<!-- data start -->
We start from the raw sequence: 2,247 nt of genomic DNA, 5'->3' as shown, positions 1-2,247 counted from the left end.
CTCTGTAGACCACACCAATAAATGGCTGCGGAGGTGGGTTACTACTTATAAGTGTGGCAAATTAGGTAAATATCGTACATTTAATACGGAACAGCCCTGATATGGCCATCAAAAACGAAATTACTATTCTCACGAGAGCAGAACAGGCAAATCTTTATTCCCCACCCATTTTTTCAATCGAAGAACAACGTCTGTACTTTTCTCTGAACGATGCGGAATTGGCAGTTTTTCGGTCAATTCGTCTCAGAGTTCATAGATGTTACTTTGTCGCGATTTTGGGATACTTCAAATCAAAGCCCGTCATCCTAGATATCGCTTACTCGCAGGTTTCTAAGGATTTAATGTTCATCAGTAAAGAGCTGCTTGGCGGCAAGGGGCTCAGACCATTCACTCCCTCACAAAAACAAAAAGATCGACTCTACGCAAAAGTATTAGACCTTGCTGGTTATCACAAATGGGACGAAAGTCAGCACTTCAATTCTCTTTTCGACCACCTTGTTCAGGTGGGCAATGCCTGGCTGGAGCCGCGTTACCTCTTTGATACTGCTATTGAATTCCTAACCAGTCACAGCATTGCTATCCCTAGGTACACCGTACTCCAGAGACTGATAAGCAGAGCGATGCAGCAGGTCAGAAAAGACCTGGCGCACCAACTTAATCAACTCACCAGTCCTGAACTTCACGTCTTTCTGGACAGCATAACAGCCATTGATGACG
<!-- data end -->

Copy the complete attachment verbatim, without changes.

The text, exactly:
We start from the raw sequence: 2,247 nt of genomic DNA, 5'->3' as shown, positions 1-2,247 counted from the left end.
CTCTGTAGACCACACCAATAAATGGCTGCGGAGGTGGGTTACTACTTATAAGTGTGGCAAATTAGGTAAATATCGTACATTTAATACGGAACAGCCCTGATATGGCCATCAAAAACGAAATTACTATTCTCACGAGAGCAGAACAGGCAAATCTTTATTCCCCACCCATTTTTTCAATCGAAGAACAACGTCTGTACTTTTCTCTGAACGATGCGGAATTGGCAGTTTTTCGGTCAATTCGTCTCAGAGTTCATAGATGTTACTTTGTCGCGATTTTGGGATACTTCAAATCAAAGCCCGTCATCCTAGATATCGCTTACTCGCAGGTTTCTAAGGATTTAATGTTCATCAGTAAAGAGCTGCTTGGCGGCAAGGGGCTCAGACCATTCACTCCCTCACAAAAACAAAAAGATCGACTCTACGCAAAAGTATTAGACCTTGCTGGTTATCACAAATGGGACGAAAGTCAGCACTTCAATTCTCTTTTCGACCACCTTGTTCAGGTGGGCAATGCCTGGCTGGAGCCGCGTTACCTCTTTGATACTGCTATTGAATTCCTAACCAGTCACAGCATTGCTATCCCTAGGTACACCGTACTCCAGAGACTGATAAGCAGAGCGATGCAGCAGGTCAGAAAAGACCTGGCGCACCAACTTAATCAACTCACCAGTCCTGAACTTCACGTCTTTCTGGACAGCATAACAGCCATTGATGACG